Home Improvement

If you own a home, home improvement is a never-ending part of your weekends. Almost every chore you tackle—from painting the living room to replacing the roof—has environmental impacts. Paint, for example, causes indoor air pollution and contributes ground-level ozone (smog). And if you replace an asphalt roof, your old roof could become part of the 9 to 11 million tons of asphalt roofing waste sent to US landfills each year.[1][2][3]

Improving the comfort and look of your home is an admirable home improvement goal. A new front door creates an inviting threshold and a stunning bow window adds a touch of class to the exterior. But almost every home repair or upgrade is also an opportunity to improve your energy savings. Windows and doors alone contribute up to 30 percent of heat loss and gain in a home.[4] Home improvement projects done with energy efficiency in mind can cut energy use by 15 to 30 percent, which means fewer greenhouse gas emissions and lower utility bills.[5]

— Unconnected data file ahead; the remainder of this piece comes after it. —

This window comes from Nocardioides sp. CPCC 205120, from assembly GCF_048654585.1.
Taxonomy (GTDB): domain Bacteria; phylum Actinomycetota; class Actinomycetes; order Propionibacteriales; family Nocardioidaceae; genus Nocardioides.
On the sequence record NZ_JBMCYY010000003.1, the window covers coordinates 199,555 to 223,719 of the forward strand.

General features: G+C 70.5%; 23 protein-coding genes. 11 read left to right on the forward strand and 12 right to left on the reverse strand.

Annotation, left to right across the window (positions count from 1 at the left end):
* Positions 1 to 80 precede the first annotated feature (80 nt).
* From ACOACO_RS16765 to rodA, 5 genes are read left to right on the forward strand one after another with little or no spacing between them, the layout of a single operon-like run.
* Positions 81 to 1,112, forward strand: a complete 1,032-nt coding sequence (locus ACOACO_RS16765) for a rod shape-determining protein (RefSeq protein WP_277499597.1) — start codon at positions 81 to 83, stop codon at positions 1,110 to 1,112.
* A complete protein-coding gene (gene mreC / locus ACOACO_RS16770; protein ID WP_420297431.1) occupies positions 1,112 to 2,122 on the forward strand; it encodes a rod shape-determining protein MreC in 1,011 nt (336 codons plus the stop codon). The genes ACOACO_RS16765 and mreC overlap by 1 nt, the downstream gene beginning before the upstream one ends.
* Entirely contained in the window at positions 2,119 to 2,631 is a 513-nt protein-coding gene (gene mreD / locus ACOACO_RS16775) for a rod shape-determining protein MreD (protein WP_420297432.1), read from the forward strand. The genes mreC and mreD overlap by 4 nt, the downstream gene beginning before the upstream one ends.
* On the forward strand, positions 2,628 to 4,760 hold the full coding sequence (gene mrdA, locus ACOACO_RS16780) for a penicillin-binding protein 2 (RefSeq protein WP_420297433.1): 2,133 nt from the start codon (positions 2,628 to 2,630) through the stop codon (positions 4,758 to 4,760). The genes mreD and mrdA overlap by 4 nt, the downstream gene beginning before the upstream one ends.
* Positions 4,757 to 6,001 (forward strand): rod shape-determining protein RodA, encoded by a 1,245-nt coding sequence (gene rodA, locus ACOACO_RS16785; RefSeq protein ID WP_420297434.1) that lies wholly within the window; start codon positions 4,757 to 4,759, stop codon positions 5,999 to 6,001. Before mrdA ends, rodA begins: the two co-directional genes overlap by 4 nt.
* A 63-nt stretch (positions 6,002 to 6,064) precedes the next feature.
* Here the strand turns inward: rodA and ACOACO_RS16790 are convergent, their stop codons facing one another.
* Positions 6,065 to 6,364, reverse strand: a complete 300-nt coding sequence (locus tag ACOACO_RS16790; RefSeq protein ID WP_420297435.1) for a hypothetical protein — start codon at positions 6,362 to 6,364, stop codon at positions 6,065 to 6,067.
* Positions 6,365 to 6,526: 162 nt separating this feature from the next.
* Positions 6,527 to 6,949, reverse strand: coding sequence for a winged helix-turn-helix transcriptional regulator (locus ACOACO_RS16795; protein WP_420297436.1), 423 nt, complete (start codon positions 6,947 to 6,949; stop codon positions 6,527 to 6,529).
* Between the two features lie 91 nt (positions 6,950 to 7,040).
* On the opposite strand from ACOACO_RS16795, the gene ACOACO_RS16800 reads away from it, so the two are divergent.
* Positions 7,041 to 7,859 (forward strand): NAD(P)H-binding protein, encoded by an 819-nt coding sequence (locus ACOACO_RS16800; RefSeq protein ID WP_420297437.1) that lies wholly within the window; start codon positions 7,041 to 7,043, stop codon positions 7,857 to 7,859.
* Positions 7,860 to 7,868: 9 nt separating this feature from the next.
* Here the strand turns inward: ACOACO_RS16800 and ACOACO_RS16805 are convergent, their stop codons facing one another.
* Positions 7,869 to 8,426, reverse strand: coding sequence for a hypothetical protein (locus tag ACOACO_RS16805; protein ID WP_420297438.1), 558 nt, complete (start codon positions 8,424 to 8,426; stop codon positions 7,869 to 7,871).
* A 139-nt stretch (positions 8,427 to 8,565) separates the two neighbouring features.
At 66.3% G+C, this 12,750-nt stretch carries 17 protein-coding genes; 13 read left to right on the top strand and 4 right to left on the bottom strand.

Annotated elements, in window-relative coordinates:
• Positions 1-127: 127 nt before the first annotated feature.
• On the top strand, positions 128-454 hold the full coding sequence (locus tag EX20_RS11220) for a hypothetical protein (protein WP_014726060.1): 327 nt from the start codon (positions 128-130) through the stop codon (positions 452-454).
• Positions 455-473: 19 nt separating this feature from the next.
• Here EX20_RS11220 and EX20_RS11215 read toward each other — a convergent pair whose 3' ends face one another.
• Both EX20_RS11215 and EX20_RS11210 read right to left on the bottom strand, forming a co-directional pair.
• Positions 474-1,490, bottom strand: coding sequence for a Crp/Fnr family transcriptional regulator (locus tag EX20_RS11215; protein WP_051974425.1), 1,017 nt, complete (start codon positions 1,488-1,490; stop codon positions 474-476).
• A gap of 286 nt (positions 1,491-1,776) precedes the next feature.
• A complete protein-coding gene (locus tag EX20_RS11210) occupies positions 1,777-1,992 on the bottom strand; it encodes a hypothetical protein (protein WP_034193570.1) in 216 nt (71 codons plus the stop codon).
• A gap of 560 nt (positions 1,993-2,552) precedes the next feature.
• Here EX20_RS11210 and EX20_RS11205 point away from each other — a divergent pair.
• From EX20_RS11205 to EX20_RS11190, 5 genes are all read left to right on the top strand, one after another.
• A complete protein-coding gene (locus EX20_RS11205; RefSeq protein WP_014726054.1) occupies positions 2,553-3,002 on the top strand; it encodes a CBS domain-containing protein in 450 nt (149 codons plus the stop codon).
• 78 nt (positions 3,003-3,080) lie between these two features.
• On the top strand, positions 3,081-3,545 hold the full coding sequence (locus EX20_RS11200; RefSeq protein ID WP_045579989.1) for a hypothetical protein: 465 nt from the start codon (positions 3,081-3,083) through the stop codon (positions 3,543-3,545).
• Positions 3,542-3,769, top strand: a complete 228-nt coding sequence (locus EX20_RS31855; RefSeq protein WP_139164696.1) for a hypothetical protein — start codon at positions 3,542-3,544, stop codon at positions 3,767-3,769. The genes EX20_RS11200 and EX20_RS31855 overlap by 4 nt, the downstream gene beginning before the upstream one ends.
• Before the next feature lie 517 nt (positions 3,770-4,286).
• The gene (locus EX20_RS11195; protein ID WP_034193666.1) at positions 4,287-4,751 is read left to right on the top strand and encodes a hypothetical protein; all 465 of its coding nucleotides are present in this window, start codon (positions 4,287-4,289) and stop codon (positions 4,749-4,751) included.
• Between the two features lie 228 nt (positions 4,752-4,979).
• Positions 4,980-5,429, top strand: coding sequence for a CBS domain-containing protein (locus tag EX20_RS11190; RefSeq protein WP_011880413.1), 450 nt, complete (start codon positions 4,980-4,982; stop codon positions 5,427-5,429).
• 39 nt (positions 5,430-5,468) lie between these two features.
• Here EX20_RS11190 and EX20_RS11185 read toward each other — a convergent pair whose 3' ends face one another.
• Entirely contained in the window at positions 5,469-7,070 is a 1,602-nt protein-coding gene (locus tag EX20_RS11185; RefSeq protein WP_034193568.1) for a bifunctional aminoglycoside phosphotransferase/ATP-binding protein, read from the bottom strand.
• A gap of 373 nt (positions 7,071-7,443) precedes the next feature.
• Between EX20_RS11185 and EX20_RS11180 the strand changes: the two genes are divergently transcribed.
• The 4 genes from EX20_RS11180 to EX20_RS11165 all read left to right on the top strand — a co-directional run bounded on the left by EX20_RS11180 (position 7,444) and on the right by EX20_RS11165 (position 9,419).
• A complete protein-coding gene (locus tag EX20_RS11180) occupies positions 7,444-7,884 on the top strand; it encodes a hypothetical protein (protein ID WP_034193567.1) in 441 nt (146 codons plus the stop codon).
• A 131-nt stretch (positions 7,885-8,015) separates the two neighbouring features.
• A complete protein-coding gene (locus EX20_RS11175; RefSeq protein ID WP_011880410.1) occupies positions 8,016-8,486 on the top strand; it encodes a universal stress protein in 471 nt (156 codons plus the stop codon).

So what chore is on your list this weekend? Before you head to the hardware store, be sure to check out the relevant GY page to improve your home and reduce your home’s environmental impact.

Home Improvement